And officials from the city and the pension system say they believe that even KPMG, who is working on the city’s 2003 books, will want to know the true numbers at the pension system for 2004 because of further question surrounding the pension system’s 2003 audit.
Auditors are usually a tight-lipped bunch, and there’s no sign of when Brown Armstrong will conclude its study of the system’s finances.
It’s been three months since Navigant reported its findings, but Brown Armstrong hasn’t briefed the SDCERS board about the status of the pension plan’s 2004 and 2005 audits.
Preovolos and Assistant SDCERS Administrator Bob Wilson said the firm was asked to come speak to the board at Friday’s meeting, but Brown Armstrong turned down the request.
Preovolos said he has not heard from Brown Armstrong about what other reports they wanted to review before certifying the SDCERS audits, but said he thought it would want to review Kroll’s work.
“Brown Armstrong isn’t going to release anything until they see the Kroll report and KPMG is going to want to see Brown Armstrong’s financials. That’s kind of the way I see it,” Preovolos said.
Past communications from Brown Armstrong to the retirement board indicate that it is a bit squeamish about the SDCERS assignment. They stated in October that they would not release an unfettered opinion without the signatures of the individual retirement trustees to verify that the trustees stand behind the numbers.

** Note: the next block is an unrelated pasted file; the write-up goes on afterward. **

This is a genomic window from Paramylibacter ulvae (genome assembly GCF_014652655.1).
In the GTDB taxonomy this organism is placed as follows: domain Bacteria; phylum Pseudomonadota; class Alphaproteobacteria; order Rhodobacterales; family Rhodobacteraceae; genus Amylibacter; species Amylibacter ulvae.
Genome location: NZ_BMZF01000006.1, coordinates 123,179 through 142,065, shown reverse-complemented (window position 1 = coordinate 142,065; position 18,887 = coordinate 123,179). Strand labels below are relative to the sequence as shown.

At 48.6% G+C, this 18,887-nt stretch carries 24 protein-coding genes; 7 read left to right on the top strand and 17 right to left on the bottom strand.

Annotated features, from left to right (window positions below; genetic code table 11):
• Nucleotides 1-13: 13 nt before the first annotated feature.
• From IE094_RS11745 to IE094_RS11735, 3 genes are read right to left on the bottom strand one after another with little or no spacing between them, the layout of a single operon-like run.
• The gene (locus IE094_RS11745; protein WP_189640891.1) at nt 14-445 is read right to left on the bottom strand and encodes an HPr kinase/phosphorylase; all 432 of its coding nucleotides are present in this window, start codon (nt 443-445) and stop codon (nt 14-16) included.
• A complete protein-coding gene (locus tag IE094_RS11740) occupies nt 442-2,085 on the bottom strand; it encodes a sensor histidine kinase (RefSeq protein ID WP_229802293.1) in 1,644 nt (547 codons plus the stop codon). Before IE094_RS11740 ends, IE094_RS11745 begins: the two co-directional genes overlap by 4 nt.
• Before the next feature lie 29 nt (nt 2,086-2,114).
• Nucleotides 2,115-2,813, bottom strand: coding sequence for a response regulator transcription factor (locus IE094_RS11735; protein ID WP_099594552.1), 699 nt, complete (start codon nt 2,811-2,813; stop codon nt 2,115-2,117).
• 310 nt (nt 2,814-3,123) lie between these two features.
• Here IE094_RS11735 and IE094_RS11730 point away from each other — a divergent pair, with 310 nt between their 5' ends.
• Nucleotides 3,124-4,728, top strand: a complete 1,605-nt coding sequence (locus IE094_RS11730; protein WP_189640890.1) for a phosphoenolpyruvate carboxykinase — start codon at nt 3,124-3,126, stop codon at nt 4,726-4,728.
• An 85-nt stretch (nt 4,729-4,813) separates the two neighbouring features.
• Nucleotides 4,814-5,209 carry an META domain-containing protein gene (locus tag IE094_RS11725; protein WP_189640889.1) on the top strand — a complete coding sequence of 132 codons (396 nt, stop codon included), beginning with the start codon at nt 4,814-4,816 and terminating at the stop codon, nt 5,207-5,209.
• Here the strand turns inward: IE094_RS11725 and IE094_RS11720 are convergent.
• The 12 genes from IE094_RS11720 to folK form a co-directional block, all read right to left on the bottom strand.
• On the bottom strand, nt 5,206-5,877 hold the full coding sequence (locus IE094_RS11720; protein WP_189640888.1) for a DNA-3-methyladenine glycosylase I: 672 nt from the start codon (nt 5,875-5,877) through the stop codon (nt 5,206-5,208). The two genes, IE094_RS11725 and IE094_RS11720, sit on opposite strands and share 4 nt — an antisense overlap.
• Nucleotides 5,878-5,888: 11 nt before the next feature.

Months earlier, they pointed to a laundry list of accounting problems employed by the retirement system.
Wilson said the staff has been working to satisfy the auditors’ requests for communication over the past few months, and said he hopes that Brown Armstrong will have everything they need from SDCERS staff after this week.
“When I’ve legitimately gotten the ball back in their court, I will propose to them a timetable and then we’ll see if that happens,” Wilson said.
Jay Goldstone, the mayor’s chief financial officer, estimated that KPMG would release the city’s 2003 audit one month after Kroll presents its reports. Within six weeks of that, auditors Macias Gini & Co. should be able to release the 2004 and 2005 audits, he estimated. Once the audits are updated, Standard & Poor’s, the financial rating house that suspended the city’s credit line, would likely complete its new review of the city within three to four weeks.
City officials have now said that Kroll’s report will be out in June after the consultants pushed again pushed back their deadline. Under that scenario, the restoration of the city’s credit rating would land in mid-October, using Goldstone’s estimate.
Goldstone said that once the market is accessed, it will likely take another 60 days to have a court validate the bond. Under those same assumptions, the city would be borrowing money by December.
It is still anybody’s guess when any of these reports were completed, he said. The cash that would be freed up by the mayor’s borrowing plan and used to pay for deferred maintenance and increase the city’s reserves would not be allocated to those areas until the city actually borrowed the money, Goldstone said.
“We’re not going to actually do that until we know,” he said.